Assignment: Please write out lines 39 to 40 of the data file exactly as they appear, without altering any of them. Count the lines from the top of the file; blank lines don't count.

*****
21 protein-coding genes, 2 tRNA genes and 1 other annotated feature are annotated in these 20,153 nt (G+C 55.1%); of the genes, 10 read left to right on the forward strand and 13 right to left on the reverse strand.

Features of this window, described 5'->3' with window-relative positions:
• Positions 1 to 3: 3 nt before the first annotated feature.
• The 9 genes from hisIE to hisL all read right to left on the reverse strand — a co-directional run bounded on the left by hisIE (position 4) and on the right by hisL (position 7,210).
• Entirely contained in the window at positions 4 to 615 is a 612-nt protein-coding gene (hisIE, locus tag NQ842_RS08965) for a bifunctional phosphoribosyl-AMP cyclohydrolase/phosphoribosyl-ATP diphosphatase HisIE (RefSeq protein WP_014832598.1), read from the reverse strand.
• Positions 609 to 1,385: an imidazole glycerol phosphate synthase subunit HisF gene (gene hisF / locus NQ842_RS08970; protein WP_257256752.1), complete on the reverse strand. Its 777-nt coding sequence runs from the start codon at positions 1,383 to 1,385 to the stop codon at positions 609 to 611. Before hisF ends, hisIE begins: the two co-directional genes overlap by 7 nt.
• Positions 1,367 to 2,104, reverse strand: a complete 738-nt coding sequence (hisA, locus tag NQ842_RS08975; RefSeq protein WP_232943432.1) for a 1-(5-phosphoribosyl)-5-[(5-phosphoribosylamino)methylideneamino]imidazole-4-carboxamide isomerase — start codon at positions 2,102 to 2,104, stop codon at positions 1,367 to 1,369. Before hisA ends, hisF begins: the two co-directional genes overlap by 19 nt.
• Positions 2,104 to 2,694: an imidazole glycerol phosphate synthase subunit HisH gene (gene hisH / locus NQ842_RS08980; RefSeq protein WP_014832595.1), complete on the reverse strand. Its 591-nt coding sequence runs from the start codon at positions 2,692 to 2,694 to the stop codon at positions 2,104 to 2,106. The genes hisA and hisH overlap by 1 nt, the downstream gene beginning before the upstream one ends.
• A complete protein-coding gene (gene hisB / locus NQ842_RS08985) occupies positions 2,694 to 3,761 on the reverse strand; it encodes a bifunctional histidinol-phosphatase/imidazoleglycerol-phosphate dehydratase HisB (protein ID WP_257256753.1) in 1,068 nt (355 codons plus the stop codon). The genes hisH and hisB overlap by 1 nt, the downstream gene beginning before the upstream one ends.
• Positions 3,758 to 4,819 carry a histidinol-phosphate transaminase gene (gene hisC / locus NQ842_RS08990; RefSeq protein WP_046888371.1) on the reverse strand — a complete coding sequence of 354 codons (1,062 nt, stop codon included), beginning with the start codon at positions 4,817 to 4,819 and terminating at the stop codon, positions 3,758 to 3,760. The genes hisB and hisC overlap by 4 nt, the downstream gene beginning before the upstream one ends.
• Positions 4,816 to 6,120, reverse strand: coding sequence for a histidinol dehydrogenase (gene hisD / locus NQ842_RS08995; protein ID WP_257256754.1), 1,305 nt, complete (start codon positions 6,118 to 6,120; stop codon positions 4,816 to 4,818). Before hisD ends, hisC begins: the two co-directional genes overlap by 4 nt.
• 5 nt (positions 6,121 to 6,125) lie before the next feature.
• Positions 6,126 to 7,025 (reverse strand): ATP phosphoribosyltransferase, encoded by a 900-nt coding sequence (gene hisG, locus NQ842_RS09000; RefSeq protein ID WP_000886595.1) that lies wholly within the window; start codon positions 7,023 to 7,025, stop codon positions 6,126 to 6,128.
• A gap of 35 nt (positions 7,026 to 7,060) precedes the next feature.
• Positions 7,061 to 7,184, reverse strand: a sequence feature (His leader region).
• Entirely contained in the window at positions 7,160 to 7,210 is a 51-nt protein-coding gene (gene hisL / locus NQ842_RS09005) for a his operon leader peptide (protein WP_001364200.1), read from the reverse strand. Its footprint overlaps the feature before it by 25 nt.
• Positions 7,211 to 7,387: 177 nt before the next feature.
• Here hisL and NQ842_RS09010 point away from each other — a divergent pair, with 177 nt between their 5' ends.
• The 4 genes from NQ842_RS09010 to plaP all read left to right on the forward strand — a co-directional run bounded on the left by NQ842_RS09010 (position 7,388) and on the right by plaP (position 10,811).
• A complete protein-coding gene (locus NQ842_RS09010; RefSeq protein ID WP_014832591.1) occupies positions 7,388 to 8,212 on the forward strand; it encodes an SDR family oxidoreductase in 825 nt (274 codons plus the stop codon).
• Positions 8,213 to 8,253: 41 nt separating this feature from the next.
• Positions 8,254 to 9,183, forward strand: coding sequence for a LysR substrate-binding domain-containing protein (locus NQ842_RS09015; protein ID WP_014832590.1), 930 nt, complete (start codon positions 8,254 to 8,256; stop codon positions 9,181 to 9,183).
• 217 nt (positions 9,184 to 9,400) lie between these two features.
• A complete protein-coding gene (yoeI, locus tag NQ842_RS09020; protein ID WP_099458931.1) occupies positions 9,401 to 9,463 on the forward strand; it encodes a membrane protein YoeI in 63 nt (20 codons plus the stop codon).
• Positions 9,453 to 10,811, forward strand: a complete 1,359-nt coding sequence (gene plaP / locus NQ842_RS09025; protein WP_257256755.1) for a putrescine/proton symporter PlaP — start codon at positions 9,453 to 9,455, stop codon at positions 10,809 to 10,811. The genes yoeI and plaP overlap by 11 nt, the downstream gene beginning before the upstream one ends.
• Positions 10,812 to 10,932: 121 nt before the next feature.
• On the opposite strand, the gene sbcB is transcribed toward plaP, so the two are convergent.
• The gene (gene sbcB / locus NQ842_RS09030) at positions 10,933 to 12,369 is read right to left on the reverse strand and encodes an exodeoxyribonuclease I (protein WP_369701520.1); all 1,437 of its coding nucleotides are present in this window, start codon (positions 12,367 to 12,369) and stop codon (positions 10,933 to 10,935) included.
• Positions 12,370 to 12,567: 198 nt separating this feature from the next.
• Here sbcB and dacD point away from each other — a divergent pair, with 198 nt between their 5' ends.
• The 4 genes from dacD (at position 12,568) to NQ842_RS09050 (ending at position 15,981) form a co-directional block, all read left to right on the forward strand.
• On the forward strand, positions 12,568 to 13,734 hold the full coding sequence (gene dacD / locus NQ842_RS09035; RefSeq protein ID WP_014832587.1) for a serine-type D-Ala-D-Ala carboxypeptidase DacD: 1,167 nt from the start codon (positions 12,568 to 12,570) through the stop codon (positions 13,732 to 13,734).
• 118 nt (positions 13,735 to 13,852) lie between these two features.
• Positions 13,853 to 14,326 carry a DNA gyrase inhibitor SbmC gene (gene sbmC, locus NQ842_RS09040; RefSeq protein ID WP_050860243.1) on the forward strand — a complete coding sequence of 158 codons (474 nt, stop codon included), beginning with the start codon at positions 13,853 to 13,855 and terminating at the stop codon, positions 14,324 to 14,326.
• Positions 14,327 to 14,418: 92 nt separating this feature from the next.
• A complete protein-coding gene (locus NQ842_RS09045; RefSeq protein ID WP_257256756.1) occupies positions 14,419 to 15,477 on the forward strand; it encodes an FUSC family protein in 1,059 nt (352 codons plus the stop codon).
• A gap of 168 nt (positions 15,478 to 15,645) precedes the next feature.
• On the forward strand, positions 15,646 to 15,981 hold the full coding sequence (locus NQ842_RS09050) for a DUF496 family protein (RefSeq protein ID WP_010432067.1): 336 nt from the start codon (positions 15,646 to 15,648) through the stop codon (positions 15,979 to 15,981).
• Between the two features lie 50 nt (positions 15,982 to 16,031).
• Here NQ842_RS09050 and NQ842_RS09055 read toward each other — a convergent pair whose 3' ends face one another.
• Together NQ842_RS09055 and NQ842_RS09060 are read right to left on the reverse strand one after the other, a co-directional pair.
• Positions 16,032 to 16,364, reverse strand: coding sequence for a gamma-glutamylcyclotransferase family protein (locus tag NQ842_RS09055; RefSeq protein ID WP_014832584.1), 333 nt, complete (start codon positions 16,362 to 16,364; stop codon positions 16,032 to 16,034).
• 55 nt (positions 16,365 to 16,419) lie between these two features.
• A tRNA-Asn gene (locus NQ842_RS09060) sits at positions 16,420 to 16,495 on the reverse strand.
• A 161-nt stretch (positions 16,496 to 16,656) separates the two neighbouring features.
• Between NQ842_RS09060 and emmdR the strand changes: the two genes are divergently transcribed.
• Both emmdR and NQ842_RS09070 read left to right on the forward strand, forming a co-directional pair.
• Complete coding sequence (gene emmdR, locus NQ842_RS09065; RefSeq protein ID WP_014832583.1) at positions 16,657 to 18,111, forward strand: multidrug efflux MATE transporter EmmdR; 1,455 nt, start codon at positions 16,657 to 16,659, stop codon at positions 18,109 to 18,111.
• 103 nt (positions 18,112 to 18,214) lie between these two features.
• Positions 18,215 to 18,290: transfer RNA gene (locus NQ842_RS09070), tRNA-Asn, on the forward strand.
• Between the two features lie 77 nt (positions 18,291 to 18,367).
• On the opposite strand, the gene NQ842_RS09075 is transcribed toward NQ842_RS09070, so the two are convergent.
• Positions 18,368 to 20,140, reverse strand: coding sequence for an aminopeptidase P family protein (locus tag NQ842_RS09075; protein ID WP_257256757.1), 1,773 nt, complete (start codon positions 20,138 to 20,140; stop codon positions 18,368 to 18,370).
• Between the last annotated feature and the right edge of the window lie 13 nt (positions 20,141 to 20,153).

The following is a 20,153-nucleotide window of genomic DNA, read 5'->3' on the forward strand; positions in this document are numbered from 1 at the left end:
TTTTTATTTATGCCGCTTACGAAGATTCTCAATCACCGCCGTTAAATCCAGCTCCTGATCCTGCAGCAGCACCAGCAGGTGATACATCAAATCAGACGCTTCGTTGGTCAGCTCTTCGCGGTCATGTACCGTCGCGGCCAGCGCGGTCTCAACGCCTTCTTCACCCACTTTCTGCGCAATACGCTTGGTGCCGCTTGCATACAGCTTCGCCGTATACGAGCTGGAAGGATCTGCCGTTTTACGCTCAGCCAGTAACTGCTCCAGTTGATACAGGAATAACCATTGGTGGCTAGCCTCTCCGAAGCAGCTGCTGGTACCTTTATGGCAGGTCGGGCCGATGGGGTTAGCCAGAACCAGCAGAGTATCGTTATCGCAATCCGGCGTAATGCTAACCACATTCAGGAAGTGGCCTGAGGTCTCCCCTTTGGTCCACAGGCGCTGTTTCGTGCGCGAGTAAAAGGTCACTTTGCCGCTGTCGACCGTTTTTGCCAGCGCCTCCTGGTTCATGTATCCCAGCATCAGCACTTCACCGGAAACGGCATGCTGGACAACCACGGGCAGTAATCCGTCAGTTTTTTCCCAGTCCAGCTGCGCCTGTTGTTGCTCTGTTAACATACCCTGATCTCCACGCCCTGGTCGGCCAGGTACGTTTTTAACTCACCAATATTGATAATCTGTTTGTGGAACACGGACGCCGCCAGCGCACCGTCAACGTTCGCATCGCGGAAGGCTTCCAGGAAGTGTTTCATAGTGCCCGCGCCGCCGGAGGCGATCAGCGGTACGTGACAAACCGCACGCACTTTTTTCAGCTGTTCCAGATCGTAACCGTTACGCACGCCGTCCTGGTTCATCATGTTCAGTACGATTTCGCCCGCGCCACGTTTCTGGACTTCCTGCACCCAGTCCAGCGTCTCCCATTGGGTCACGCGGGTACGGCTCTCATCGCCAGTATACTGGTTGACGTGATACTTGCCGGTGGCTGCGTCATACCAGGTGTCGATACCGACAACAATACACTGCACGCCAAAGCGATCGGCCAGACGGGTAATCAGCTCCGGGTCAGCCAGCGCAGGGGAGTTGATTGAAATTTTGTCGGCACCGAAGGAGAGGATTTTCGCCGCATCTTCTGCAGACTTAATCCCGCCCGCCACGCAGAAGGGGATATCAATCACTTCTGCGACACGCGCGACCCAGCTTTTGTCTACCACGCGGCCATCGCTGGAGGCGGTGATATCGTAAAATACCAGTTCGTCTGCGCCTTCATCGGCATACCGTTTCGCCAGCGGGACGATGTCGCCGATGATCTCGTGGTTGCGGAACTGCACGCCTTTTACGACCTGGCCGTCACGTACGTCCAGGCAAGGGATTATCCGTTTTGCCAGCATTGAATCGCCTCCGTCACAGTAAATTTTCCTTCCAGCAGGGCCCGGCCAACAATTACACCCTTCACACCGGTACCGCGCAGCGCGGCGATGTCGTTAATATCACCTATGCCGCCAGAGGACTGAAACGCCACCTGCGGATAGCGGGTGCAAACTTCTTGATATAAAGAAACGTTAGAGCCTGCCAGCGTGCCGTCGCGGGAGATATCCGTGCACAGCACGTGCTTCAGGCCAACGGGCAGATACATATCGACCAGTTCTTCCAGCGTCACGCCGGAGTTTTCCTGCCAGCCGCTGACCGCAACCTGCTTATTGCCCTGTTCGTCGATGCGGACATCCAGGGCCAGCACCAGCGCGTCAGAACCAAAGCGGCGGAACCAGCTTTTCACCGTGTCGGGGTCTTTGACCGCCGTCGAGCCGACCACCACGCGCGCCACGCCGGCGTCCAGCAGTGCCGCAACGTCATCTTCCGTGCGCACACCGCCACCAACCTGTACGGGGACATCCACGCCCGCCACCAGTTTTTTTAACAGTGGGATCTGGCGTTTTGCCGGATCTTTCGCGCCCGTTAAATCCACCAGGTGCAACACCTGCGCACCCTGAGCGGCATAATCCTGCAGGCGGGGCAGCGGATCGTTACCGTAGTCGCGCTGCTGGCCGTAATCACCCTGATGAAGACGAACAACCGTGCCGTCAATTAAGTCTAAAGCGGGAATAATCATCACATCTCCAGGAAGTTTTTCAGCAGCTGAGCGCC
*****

• Between the two features lie 50 nt (positions 15,982 to 16,031).
• Here NQ842_RS09050 and NQ842_RS09055 read toward each other — a convergent pair whose 3' ends face one another.